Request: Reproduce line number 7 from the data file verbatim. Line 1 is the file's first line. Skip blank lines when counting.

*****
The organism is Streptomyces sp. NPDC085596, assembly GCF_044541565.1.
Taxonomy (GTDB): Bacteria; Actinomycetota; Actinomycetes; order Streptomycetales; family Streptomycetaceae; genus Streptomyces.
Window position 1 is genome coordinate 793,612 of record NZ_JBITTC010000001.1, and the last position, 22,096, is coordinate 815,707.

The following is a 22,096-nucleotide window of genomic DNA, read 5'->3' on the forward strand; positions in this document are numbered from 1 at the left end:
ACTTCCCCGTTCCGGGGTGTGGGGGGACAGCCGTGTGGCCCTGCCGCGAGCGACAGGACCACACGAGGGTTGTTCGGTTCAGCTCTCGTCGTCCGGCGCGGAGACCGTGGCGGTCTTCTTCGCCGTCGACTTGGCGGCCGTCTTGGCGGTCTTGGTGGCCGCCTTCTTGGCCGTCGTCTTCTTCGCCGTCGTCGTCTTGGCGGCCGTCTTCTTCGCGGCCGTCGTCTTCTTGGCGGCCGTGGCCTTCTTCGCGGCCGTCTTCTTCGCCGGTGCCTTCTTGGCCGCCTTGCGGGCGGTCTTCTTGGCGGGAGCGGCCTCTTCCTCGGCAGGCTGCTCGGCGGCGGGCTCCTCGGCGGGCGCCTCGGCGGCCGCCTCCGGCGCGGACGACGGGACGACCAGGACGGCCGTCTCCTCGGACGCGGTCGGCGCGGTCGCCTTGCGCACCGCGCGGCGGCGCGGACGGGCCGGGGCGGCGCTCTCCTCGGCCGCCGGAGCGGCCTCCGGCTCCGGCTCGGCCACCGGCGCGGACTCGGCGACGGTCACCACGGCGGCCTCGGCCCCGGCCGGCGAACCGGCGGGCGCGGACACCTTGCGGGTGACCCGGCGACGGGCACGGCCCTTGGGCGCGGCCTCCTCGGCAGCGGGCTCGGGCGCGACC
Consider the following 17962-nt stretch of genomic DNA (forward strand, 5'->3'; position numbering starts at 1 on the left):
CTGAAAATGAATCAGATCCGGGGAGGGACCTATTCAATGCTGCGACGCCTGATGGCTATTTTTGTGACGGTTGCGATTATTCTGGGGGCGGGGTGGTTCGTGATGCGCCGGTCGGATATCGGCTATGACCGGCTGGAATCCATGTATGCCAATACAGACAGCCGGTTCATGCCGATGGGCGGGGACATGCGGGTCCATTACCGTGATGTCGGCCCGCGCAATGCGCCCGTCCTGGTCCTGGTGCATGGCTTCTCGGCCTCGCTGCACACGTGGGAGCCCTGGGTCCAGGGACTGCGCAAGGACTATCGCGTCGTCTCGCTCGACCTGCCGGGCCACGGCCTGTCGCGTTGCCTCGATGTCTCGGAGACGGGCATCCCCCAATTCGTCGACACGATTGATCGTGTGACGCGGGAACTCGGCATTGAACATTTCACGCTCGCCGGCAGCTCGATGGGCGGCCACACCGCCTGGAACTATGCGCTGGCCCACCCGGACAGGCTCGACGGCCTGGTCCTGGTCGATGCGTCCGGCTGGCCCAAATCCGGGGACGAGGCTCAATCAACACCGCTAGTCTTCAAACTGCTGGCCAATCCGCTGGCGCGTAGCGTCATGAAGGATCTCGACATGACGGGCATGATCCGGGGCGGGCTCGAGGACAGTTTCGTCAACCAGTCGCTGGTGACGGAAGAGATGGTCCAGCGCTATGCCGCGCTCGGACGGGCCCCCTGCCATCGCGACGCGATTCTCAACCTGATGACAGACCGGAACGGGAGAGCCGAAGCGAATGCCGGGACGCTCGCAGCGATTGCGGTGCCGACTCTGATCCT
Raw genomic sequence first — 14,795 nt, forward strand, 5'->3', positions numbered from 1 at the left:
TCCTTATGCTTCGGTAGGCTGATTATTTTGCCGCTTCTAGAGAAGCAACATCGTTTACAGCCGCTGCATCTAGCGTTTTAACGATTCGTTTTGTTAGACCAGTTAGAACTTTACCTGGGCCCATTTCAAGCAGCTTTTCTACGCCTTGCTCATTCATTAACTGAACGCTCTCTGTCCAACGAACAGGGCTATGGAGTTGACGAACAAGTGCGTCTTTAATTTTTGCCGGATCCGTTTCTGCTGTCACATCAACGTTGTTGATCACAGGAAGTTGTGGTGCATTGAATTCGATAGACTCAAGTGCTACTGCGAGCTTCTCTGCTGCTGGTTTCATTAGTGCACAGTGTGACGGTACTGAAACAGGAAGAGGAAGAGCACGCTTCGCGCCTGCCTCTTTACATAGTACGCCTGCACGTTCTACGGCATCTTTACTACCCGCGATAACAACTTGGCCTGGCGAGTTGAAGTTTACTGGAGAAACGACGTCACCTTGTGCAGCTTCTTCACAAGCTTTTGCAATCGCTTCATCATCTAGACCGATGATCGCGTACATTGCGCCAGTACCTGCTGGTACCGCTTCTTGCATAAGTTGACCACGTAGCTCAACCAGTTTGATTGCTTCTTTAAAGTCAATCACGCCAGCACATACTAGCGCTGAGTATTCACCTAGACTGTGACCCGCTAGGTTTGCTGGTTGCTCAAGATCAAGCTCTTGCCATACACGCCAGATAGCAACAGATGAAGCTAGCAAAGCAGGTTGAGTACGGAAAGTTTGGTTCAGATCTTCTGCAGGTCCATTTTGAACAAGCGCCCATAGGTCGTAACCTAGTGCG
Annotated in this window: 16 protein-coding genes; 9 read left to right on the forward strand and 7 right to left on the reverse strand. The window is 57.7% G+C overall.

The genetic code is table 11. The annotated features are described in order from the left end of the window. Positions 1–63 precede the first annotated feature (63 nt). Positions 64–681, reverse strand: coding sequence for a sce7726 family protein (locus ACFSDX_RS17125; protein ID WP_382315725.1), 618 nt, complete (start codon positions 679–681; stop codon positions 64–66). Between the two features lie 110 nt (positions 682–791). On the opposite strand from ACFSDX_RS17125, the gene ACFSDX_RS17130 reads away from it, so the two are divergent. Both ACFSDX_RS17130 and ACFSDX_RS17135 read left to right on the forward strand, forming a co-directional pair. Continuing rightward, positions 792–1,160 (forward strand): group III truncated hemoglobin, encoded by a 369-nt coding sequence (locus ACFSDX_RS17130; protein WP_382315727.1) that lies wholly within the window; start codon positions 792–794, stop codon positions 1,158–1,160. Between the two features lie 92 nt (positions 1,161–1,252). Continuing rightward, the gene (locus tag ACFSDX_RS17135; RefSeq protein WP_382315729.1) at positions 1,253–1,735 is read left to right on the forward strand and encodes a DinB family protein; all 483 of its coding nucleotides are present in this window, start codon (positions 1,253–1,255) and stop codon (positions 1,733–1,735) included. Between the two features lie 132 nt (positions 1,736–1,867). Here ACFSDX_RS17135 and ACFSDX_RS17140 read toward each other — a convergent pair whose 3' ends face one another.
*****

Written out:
CTGAAAATGAATCAGATCCGGGGAGGGACCTATTCAATGCTGCGACGCCTGATGGCTATTTTTGTGACGGTTGCGATTATTCTGGGGGCGGGGTGGTTCGTGATGCGCCGGTCGGATATCGGCTATGACCGGCTGGAATCCATGTATGCCAATACAGACAGCCGGTTCATGCCGATGGGCGGGGACATGCGGGTCCATTACCGTGATGTCGGCCCGCGCAATGCGCCCGTCCTGGTCCTGGTGCATGGCTTCTCGGCCTCGCTGCACACGTGGGAGCCCTGGGTCCAGGGACTGCGCAAGGACTATCGCGTCGTCTCGCTCGACCTGCCGGGCCACGGCCTGTCGCGTTGCCTCGATGTCTCGGAGACGGGCATCCCCCAATTCGTCGACACGATTGATCGTGTGACGCGGGAACTCGGCATTGAACATTTCACGCTCGCCGGCAGCTCGATGGGCGGCCACACCGCCTGGAACTATGCGCTGGCCCACCCGGACAGGCTCGACGGCCTGGTCCTGGTCGATGCGTCCGGCTGGCCCAAATCCGGGGACGAGGCTCAATCAACACCGCTAGTCTTCAAACTGCTGGCCAATCCGCTGGCGCGTAGCGTCATGAAGGATCTCGACATGACGGGCATGATCCGGGGCGGGCTCGAGGACAGTTTCGTCAACCAGTCGCTGGTGACGGAAGAGATGGTCCAGCGCTATGCCGCGCTCGGACGGGCCCCCTGCCATCGCGACGCGATTCTCAACCTGATGACAGACCGGAACGGGAGAGCCGAAGCGAATGCCGGGACGCTCGCAGCGATTGCGGTGCCGACTCTGATCCT